Thursday 9th February 2017
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The Ministry of Business, Innovation and Employment will conduct a review to determine how fair petrol and diesel prices are at the pump, Energy and Resources Minister Judith Collins said today.
“MBIE data shows that fuel margins have more than doubled over the last five years. The market study will report on fuel company returns and will include in-depth analysis of oil companies’ finances," said Collins. She said the study will focus on the returns on average capital employed against cost of capital, across different parts of each business. "It aims to determine if companies are making super-normal profits or not," she added.
Rising fuel prices were a key factor that helped push New Zealand's annual inflation rate back into the Reserve Bank's 1 percent to 3 percent target band in the fourth quarter of last year. Annual inflation was 1.3 percent and the average price of 1 litre of 91 octane petrol was $1.82 in the December quarter versus $1.75 in the September quarter.
In late January, however, the Automobile Association called on fuel companies to explain to motorists why the national price of fuel rose 5 cents per litre during January, despite no increase in commodity prices or a drop in the exchange rate. It also noted that some service stations had been substantially discounting fuel, leading to significant differences between regions. “At those prices, the service stations are selling it at or below cost. The AA suspects the rise in the national price – excluding any discount – is to help cover the cost of selling fuel at substantially lower prices elsewhere, and we’d like the fuel companies to confirm that.”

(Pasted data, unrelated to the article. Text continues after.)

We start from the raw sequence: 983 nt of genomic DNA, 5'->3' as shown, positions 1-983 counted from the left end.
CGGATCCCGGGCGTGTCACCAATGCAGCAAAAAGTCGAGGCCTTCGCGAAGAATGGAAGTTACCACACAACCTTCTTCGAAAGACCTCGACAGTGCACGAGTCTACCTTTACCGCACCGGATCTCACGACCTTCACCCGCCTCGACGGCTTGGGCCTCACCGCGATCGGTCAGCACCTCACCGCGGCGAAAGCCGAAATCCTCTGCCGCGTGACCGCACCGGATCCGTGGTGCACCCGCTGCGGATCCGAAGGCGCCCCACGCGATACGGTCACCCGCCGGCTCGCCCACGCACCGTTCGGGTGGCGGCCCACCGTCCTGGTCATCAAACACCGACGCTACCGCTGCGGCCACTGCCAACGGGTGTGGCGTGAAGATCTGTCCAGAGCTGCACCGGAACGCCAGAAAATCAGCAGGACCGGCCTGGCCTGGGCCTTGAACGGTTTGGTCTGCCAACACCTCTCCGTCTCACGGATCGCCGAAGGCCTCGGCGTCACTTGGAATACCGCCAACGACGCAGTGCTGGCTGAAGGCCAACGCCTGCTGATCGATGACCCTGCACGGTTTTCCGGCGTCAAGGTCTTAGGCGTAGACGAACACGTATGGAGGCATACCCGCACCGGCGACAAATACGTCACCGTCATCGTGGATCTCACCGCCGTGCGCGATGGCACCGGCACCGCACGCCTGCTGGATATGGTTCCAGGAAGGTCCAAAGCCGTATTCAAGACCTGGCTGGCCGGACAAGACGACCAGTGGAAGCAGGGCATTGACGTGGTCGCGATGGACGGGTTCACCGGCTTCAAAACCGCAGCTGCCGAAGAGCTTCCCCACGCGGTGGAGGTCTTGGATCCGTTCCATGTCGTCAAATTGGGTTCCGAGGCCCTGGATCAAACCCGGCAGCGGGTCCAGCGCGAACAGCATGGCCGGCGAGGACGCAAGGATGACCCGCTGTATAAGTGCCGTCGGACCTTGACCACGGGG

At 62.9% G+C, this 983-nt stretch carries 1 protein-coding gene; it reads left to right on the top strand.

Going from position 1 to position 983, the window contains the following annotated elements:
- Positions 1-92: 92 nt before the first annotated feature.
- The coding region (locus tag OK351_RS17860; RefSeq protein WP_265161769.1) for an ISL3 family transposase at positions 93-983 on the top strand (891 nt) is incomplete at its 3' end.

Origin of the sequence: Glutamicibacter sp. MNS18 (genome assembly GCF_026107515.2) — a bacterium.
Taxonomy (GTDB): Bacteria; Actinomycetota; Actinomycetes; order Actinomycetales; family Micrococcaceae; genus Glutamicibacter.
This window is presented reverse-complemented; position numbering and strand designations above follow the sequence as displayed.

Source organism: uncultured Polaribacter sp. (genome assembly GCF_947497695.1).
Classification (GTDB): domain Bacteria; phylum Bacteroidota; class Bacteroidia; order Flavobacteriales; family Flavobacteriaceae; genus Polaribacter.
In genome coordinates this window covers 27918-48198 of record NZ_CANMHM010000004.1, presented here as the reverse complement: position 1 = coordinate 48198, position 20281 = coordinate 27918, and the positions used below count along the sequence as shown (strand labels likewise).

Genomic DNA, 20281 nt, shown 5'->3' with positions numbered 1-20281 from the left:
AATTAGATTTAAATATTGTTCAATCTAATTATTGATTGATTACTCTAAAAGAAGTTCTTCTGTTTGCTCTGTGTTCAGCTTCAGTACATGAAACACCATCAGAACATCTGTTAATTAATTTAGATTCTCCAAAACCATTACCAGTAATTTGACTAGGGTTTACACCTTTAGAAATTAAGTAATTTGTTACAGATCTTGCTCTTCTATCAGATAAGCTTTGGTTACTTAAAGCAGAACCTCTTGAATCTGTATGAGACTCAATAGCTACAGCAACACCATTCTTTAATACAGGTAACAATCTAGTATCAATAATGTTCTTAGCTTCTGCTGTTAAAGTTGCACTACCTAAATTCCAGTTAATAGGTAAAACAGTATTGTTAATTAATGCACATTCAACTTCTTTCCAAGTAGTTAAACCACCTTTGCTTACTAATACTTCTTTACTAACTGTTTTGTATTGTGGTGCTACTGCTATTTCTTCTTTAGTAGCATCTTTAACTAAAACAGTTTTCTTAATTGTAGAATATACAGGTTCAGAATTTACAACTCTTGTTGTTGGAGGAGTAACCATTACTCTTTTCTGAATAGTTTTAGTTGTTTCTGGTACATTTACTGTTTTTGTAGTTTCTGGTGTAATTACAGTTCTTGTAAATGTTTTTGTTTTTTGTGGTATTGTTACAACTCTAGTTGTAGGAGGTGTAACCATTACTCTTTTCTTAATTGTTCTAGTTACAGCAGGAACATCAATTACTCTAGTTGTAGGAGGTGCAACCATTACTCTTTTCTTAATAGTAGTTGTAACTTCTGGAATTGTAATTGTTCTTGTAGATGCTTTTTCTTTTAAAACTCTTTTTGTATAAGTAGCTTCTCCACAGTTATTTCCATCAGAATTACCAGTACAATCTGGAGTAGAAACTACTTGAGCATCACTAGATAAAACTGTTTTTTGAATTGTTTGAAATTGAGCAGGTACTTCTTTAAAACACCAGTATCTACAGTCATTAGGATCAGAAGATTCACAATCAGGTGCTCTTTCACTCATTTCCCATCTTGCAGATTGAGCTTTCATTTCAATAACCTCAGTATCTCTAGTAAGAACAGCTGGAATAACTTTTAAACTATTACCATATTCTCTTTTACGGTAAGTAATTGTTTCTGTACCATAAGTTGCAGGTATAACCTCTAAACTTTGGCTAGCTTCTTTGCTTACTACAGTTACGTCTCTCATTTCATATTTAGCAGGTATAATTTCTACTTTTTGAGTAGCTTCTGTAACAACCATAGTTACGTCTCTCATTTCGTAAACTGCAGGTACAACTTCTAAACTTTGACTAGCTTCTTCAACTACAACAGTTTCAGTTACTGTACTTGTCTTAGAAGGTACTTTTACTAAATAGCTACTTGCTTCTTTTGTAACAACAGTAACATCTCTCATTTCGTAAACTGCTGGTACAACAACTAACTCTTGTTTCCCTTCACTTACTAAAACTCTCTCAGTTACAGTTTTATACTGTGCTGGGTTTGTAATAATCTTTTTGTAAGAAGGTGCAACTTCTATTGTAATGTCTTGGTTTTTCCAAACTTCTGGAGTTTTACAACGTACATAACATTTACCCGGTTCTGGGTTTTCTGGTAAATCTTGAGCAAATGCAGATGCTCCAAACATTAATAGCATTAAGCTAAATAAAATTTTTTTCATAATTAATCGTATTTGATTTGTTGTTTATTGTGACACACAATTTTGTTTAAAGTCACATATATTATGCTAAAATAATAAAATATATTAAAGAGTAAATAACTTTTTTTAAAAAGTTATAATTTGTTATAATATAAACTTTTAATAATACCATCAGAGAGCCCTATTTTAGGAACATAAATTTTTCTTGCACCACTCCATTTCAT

The Fuel Market Financial Performance Study is expected to be completed by the end of June. Collins said the study will help build a "more informed picture" but will require the industry to cooperate with MBIE.
Listed service station operator Z Energy said it will welcome the clarity the study will bring and committed to participating. Z shares rose 1.4 percent to $7.10.
Chief executive Mike Bennetts said it is important all participants in the industry’s profit pool were included in the study, including the low-cost, minimal infrastructure participants; the two-thirds of the retail service station market in the hands of independent business people; fuel distributors and the various participants in loyalty schemes across the country. A prior MBIE study was carried out in 2008 and subsequent changes in operating models meant a much higher percentage of the industry’s profitability sits outside of the major companies, said Bennetts.
The terms of reference for the study are being consulted on with industry and will be finalised and released shortly.
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